• Trump just said Russia is no longer targeting the US — but his Director of National Intelligence, Dan Coats, just last week raised the alarm on growing cyberattack threats against the United States. Does the President trust Coat's assessment?
  • Trump has seemingly waffled on the topic of Russian interference in the 2016 election. Simply put, does the President believe Russia meddled?
  • Trump and Russian President Vladimir Putin met one-on-one last week. What exactly did they talk about?
  • Russia said it's ready to pursue agreements Trump and Putin reached — but the White House has not confirmed that any such deals exist. Is there an agreement between Russia and the US?

President Trump is also facing criticism for his performance at last week's NATO summit — and comments he's made about the alliance since then.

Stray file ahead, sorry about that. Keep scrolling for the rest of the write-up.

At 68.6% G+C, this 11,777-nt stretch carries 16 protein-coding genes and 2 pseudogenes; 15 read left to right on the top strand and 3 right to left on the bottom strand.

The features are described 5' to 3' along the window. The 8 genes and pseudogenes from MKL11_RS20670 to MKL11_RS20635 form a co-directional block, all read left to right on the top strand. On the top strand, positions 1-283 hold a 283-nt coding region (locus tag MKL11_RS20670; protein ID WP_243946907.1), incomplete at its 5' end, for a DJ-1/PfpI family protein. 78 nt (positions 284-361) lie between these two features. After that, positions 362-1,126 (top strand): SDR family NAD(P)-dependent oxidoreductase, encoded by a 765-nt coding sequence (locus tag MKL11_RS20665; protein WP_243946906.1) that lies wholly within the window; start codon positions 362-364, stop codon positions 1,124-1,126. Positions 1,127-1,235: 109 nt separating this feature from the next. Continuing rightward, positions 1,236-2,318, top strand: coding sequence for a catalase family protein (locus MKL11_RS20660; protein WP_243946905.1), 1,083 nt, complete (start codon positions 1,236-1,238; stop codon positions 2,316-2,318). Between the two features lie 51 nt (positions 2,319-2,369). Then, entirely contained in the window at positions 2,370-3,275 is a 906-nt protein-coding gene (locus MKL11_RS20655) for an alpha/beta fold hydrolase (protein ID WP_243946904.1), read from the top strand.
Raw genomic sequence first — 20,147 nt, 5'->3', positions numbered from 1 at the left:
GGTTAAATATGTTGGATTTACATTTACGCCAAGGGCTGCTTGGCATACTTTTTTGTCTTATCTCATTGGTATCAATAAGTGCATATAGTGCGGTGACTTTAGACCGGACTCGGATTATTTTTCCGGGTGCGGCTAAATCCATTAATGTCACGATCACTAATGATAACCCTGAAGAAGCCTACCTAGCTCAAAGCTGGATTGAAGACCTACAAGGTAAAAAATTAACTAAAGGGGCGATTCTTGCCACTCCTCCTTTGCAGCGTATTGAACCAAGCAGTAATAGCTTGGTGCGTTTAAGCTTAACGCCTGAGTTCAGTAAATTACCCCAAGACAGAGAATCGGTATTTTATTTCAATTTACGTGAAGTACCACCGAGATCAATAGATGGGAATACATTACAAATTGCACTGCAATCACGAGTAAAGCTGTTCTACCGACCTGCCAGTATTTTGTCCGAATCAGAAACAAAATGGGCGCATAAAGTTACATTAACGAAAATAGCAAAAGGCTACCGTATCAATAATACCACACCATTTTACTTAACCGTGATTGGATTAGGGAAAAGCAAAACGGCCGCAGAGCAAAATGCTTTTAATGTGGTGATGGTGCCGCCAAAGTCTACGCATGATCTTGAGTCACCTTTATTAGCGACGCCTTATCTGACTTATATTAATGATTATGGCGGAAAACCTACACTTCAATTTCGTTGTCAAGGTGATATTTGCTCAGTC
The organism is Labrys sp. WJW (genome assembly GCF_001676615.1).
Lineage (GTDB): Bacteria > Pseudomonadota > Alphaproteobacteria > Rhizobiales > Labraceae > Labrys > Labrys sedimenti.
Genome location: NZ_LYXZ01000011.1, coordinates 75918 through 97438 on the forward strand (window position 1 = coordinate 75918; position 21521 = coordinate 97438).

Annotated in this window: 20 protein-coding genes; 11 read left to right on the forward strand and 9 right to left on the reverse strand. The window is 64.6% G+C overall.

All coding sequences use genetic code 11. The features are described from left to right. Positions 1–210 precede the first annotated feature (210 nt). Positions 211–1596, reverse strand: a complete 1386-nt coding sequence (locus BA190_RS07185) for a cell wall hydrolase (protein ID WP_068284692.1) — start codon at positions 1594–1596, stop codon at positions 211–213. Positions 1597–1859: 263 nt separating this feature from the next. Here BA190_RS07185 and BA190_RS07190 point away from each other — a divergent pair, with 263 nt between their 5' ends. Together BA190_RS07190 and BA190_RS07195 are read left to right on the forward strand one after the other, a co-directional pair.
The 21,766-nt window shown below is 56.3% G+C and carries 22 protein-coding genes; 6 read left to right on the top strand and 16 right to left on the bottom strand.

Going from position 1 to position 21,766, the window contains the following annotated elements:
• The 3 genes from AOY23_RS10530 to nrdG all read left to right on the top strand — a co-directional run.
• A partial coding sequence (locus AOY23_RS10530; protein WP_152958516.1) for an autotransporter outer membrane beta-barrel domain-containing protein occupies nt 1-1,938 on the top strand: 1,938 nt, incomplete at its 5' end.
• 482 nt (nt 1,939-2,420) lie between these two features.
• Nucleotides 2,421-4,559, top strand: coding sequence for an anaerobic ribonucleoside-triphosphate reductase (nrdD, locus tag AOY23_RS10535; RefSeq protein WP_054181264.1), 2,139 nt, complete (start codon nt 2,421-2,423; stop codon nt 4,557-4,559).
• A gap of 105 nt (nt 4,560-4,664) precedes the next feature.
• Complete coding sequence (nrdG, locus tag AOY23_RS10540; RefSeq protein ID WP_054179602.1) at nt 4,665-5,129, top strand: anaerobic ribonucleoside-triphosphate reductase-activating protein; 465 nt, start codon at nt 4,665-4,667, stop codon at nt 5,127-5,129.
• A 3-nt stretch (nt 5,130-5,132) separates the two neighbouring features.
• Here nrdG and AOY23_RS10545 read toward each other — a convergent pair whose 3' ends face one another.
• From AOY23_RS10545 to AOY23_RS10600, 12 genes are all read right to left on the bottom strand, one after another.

Here's what reporters might ask about NATO:

  • Trump has seemingly questioned the US commitment to defending all NATO allies. Is he committed to Article 5?
  • At least week's NATO summit, Trump said he got allies to agree to spend more on defense. Why, then, have some leader rebuffed that claim?

And a lot more has happened beyond Russia and NATO in the two weeks since the last press briefing.

Here are other questions that could come up:

  • The government is facing deadlines to reunite separated families. What are officials doing about the 71 children it cant find parents for?
  • We haven't had a White House press briefing since Scott Pruitt resigned from the EPA. Does the President have comment on his myriad of ethics scandals?
  • President Trump last week nominated Brett Kavanaugh to the Supreme Court. Does the White House have confidence he will be confirmed?
1:33 p.m. ET, July 18, 2018

GOP senator: There's a "BIG discrepancy" between Trump and his intelligence head

Republican Sen. Lindsey Graham just tweeted about President Trump's comment that, "No," Russia is no longer targeting the US, saying it is "imperative we get to the bottom of what is going on."

What Graham is talking about

Asked if Russia is still targeting the United States, President Trump appeared to tell reporters on Wednesday "no."